I am a word person. As a reader, writer, and English teacher, I love words, and finding the perfect word for a sentence or a situation makes me happy.
When I was taking classes in education, the importance of intentional teaching was the main theme. Intentional teaching means being mindful and purposeful. It means having a plan to reach a certain goal, but also being aware of when the plan needs adjustment. The word intentional resonated with me, because intentionality, mindfulness, and purposefulness can all apply to many areas of our lives. I want to be an intentional mother and wife. I want to intentionally search out beauty. I want to be an intentional Christian, mindful and purposeful in my actions so they reflect the love of Christ.
Recently, as I was reading a devotion on living a Christian life, I was reminded of this intentionality. It seems as though we’re more intentional about showing we’re Christians and putting on our best faces when we’re with people we don’t know all that well. But what about those who know us best? Will they be swayed one way or the other by our actions?
When we’re around close friends and family, we can let loose and be ourselves. We can wear ratty sweats and t-shirts. We can get by without wearing makeup. It’s wonderful to have those types of relationships. There may be a slight difference between our public and private personas, but our morals, faith, and Christianity should not be different.
As I read more, I began to ask myself some questions. Would someone know I’m a Christian if they watched me at home? Have I let Christ into all parts of my life? Do I trust Jesus with everything?
To be honest, I had to admit sometimes the answer would be no. I cringed at the thought. I’m glad no one sees that side of me. I cringed again when I realized the people most important to me, my husband and children, do see that side of me.
For several years I taught a missions-related class for preschoolers at my church. Each month we studied a different missionary family. Along with teaching them about the missionaries, where they served, and the people they served, we taught the children that it was just as important to serve at home. We talked about helping neighbors and friends and telling them about Jesus. We talked about how they could help their parents at home, and how showing love and care for someone shows people Jesus.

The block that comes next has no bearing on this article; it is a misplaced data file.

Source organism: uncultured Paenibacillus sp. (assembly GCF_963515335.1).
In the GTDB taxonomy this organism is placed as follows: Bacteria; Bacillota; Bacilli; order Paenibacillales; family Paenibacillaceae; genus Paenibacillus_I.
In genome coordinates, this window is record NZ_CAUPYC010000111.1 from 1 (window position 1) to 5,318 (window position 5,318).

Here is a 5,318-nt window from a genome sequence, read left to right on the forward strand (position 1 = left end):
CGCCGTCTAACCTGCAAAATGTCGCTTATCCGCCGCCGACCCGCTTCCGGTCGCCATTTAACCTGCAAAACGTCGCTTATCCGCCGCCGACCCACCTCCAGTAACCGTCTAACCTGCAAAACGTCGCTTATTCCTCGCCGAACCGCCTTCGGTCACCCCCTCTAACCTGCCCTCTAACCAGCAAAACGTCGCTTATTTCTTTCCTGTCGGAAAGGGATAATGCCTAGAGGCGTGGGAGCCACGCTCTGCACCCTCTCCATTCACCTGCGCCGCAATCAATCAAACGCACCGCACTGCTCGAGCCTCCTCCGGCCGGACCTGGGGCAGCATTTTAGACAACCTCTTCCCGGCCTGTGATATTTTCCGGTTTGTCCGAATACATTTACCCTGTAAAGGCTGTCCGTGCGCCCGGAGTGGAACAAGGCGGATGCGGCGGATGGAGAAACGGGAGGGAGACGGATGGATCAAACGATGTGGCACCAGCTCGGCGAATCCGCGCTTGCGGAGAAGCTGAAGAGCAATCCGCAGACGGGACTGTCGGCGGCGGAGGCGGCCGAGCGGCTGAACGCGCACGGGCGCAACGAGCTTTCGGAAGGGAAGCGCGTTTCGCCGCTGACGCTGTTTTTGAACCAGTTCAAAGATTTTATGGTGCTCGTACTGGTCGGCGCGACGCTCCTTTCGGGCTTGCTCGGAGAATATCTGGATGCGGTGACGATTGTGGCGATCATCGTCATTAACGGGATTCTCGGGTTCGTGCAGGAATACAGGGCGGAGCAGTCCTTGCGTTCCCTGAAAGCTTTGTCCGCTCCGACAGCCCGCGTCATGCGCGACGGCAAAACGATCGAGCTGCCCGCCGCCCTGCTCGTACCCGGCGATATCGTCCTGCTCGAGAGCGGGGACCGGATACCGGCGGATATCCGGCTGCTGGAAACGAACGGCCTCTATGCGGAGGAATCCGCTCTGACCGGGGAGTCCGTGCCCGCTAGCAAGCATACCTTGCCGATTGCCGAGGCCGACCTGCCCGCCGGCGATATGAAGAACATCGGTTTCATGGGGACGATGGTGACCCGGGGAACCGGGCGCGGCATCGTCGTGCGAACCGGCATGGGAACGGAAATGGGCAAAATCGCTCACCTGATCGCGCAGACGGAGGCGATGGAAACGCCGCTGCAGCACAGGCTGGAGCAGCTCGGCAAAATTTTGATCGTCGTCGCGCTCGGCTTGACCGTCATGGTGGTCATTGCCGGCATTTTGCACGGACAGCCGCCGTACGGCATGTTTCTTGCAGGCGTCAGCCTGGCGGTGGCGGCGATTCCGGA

I get to be home with my children a lot. I have my own little mission field right in front of me. Am I caring for it like I should? Do I show my children I’m a Christian? Am I intentional about living my faith?
Again, if I’m honest, the answer is not always.
Why? What is my problem?
The simple answer is this: I don’t always let Jesus into my everyday life. Or I give a problem, a concern, or a fear to him, and then take it right back. I don’t feel comfortable relinquishing my control. My children are fully aware of this. When we were shopping for school supplies, my two oldest were laughing at a notebook, nudging each other, saying it would be a great purchase for me. They finally showed me the cover, which said “Control Freak.” It was funny, meant as a joke, but it’s true about me. I like to be the one in control. However, that’s not how this world works. In this life, we are not meant to be the ones in control.
Now, before we all beat ourselves up for being bad mothers and strive to achieve perfection 24/7, let’s remember that no one is meant to be perfect. That’s why we need Jesus. So do that, need Jesus. Show you don’t have it all together. Show why you need the Lord in your life. That’s the best way to live our faith intentionally. That’s the best way to tend our mission field, wherever it is. Show others that we’re trying our best to follow where the Lord leads, but also that we cannot do this life without him.
When we show our need, we show his glory.
Dana Herndon is a writer and blogger as well as an elementary and middle school teacher. She and her husband live in Georgia with their three children. In addition to teaching and writing, Dana loves to read, watch Food Network and HGTV, follow politics, and paddleboard. She blogs at danaherndon.com.
Photograph © Eric Didier, used with permission